Cincinnati area children in crisis wait on the list for mental health care

A fourth grader works with a therapist at Best Point Education and Behavioral Health in Madisonville on June 13.  The nonprofit has a long waiting list of children in the region in need of mental health care.

More than 2,000 children are on a waiting list for mental health help at just one center in the Cincinnati area.

The average waiting time to be seen by a professional: 98 days.

That’s more than 2,000 parents who lie half awake at night listening and worrying about their children, said Kate Schroder, president and CEO of Interact for Health, a nonprofit and health equity funder serving 20 counties in the Greater Cincinnati.

A mental health crisis among children is pushing the limits of care across the region and across the United States.

In Madisonville, the nonprofit Best Point Education and Behavioral Health is a large care provider and serves at-risk children. Only about 10,000 children with mental health needs get help there each year, said John Banchy, president and CEO. And with the severity of the mental health crisis among children, the number could grow.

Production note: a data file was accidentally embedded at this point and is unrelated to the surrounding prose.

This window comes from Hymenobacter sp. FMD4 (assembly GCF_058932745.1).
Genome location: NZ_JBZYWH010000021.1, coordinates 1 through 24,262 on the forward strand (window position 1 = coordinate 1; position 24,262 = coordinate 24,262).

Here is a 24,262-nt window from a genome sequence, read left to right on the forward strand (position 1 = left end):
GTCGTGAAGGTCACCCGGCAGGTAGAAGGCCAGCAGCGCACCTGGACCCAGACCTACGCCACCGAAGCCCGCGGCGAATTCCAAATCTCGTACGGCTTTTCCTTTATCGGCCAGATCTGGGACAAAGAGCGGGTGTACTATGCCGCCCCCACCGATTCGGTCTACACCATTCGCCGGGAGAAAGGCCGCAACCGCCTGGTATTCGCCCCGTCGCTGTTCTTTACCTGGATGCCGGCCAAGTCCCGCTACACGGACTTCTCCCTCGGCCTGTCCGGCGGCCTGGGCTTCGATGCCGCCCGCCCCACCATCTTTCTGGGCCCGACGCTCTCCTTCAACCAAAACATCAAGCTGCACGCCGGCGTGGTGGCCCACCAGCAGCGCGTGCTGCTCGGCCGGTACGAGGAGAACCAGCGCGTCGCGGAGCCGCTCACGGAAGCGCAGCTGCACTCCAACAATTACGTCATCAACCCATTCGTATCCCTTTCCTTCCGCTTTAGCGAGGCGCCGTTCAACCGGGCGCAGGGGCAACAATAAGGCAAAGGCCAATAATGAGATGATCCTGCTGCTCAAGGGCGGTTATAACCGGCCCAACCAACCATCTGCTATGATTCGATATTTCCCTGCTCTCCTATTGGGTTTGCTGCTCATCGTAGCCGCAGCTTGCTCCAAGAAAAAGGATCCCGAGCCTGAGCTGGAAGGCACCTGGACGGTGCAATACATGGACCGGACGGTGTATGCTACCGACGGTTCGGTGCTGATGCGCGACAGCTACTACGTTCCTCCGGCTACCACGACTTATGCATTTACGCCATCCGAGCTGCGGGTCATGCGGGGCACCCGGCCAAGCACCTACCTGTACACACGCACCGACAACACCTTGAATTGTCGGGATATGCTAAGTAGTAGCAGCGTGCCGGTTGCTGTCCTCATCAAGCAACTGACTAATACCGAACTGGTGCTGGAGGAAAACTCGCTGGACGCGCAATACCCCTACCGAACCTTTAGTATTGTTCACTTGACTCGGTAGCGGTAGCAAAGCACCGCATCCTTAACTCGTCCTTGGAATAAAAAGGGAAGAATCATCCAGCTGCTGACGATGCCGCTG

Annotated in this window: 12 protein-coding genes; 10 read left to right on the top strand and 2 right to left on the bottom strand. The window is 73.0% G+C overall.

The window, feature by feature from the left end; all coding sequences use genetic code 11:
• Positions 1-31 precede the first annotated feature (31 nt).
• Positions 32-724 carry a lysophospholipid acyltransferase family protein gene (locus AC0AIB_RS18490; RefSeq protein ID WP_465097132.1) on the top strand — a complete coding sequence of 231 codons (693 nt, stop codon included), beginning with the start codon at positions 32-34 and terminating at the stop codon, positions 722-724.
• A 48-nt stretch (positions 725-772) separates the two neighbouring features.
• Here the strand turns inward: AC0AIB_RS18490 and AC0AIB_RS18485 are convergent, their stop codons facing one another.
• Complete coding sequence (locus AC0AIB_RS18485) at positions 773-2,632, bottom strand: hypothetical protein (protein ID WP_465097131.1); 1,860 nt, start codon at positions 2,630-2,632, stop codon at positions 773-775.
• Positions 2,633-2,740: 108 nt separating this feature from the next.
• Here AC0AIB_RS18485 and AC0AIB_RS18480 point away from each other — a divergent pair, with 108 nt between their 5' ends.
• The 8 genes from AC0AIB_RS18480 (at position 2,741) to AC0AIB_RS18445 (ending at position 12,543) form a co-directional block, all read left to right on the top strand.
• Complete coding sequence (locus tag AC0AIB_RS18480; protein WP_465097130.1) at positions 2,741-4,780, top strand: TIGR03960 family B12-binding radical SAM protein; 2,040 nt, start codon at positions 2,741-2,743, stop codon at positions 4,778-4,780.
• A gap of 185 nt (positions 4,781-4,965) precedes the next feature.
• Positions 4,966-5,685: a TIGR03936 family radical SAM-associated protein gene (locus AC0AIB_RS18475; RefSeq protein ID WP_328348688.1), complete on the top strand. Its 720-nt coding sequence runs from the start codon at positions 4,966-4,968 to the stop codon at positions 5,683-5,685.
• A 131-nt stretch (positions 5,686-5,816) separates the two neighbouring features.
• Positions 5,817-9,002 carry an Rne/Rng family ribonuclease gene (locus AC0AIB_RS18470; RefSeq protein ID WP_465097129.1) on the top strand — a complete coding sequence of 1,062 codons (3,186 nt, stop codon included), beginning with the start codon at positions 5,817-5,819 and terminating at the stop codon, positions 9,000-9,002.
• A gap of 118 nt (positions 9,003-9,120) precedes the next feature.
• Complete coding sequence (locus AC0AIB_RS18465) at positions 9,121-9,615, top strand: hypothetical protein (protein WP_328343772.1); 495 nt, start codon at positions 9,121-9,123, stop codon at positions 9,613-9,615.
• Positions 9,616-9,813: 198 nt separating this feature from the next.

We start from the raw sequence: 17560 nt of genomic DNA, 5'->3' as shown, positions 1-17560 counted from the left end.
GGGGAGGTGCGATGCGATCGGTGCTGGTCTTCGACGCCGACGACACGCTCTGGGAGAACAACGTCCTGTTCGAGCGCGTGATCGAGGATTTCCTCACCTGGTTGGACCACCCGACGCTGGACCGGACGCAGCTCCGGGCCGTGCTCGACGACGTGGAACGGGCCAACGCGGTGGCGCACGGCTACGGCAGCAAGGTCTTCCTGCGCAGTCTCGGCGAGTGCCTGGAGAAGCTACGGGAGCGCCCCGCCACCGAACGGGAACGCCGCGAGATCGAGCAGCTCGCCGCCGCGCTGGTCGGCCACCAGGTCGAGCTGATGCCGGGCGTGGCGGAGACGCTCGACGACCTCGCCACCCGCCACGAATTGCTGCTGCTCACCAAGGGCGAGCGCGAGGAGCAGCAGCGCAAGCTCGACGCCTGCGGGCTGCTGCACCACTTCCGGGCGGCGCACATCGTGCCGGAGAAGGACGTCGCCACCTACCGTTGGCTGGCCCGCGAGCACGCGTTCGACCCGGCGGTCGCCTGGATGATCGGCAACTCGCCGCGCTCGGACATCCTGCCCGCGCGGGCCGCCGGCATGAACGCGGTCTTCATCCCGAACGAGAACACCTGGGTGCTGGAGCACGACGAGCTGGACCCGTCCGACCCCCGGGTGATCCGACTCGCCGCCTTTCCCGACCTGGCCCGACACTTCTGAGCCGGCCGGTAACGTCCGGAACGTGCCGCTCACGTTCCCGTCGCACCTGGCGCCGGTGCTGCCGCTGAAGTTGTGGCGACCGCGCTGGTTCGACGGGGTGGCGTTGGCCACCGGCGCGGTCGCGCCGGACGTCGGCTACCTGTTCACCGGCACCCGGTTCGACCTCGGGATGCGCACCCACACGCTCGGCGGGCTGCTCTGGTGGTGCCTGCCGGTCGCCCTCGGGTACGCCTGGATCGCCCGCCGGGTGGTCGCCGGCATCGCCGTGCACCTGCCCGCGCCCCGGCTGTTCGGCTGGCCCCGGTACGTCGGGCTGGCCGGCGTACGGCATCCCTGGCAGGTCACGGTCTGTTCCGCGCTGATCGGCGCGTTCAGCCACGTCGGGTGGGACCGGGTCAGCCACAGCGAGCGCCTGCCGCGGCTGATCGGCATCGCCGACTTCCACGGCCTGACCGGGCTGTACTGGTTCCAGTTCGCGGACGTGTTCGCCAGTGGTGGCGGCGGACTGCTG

There’s nothing short of calling it a crisis, Banchy said. As of June 7, Best Point had 2,079 children on the waiting list.

Children ages 8 to 10 have a motor break between group sessions with Susan King, a therapist at Best Point Education and Behavioral Health on June 13.

It’s unclear how many more children are waiting for specialized help in the region, but there’s no doubt among health experts that mental health care for children is nowhere near enough.

In January, Cincinnati Children’s Hospital Medical Center posted on its website that its emergency department was periodically receiving high volumes of mental health-related emergency visits.

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